It’s not many times members of any planning commission finds themselves part of the process of turning a former sewer lagoon into a place of worship, but that’s exactly what happened with the Henry County Planning Commission at a regular meeting Wednesday night.
“This property here on the tax records, I don’t want to say is worthless, but it’s about as close as you can get,” said Lee Clark, director of planning, zoning, and inspections. “This [property] was taken out of service as a sewage lagoon for the houses above it when those houses were put on public sewer.”
T.R.A.S.H. Ministry holds services in Collinsville, but the church’s leaders want to buy the land in the 100 block on the northwest side of Clyde Prillaman Street and build a new church.
“The use will work. They will build a church, and the area at the lagoon will be used for parking,” Clark said.
The matter came before the commission because the lagoon is zoned for limited industrial (I-2) which doesn’t allow for the construction of a church, so the request was made to have the property rezoned to agricultural (A-1).
“I just want to sell it,” said Scott Prillaman of Prillaman & Meadors, the owner of the property.
Clark said the land being sold was 3.7 acres and would be made accessible from a state-maintained road. He said the current industrial classification of the property was the result of being included with land on the other side of the road, beyond the property that has industrial buildings on them.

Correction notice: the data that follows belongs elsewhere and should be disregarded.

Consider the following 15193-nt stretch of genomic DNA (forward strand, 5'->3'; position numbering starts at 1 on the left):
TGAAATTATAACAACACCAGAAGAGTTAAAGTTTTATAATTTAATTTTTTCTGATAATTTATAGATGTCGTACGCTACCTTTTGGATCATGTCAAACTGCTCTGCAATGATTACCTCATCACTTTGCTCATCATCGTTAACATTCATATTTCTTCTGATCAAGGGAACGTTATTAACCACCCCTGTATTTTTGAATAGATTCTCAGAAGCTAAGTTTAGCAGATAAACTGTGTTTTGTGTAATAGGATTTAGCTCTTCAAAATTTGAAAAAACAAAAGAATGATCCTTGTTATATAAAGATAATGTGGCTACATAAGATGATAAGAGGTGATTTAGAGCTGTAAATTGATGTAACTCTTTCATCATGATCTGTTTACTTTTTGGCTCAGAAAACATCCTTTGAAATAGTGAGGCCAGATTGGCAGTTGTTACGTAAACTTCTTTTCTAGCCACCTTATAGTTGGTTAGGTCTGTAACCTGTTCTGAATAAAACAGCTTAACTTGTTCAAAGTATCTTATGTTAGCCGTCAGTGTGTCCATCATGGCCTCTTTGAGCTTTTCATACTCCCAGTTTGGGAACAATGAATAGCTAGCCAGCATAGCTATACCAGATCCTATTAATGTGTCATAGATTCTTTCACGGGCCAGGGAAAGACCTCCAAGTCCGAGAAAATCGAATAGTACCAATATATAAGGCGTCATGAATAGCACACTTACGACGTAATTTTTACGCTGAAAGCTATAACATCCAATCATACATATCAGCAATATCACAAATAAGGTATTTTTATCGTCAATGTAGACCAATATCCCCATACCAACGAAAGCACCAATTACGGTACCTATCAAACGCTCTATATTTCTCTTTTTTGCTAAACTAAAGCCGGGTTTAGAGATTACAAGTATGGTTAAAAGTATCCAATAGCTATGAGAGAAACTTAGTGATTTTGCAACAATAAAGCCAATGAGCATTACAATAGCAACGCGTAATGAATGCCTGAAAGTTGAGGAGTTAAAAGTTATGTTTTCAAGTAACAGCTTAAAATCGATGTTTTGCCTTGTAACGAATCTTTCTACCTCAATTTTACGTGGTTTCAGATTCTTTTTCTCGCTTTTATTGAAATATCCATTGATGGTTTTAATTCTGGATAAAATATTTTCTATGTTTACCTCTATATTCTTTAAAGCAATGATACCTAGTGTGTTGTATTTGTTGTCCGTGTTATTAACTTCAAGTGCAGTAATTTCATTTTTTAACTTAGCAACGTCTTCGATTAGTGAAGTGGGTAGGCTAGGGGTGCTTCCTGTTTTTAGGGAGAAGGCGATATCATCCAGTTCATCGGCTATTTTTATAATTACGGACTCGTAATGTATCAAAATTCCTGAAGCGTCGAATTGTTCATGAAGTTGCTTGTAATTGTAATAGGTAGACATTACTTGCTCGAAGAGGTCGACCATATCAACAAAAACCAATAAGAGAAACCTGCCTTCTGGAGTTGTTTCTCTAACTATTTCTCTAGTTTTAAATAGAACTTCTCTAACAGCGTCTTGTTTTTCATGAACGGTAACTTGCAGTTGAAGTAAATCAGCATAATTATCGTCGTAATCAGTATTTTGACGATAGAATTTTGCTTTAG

“I recommend approval,” Clark said.
The Planning Commission voted unanimously to approve the request.
Office and maintenance facility
Eric Phillips of Phillips Logistics wants to construct a building on property he has under contract on the south side of A.L. Philpott Highway and just east of Meadowbrook Lane to build offices for his business and a building suitable for maintenance of his company vehicles.
“Most people don’t know that Fedex is run by contractors in this area,” Phillips said. “We run out of a terminal in Elon, North Carolina and Salem and a vast majority of my workers live here.”
Phillips said he had a fleet of 46 trucks that accumulate several 100,000 miles each year and require regular maintenance.
“There would be 10 trucks or less per day,” Phillips said. “We change tires and make oil changes every three to four weeks on those trucks.”
Phillips said his drivers keep their trucks with them at home, driving to the terminal in Salem or Elon for pick up, then out for delivery and back home again.
“The only time they will be at the site is when they are receiving maintenance,” Phillips said. “I don’t think we would have a high volume of vehicles.”
The property is 1.33 acres and was zoned suburban residential (S-R), which prohibits a commercial structure on the property. Phillips asked that it be rezoned to commercial (B-1).
“We will build a nice, attractive building,” Phillips said. “We will have a nice place and make a significant investment there.”
Some of the commission members expressed concern that the property not be too prominent for residents entering Meadowbrook Lane, where other homes are located.
“The county has a landscape requirement as far as design is concerned, so landscaping is right in the ordinance,” Clark said. “Before issuing a permit, there will be street trees down that side.”
Phillips said he and his parents and grandparents all live on Meadowbrook. “I want to be a good neighbor,” he said.
Said Clark: “This is a good spot. It has options, and you can’t ask for more than that.”
The Planning Commission voted unanimously to approve Phillips’ request to have the property rezoned.
Bill Wyatt is a reporter for the Martinsville Bulletin. He can be reached at 276-638-8801, Ext. 236. Follow him @billdwyatt.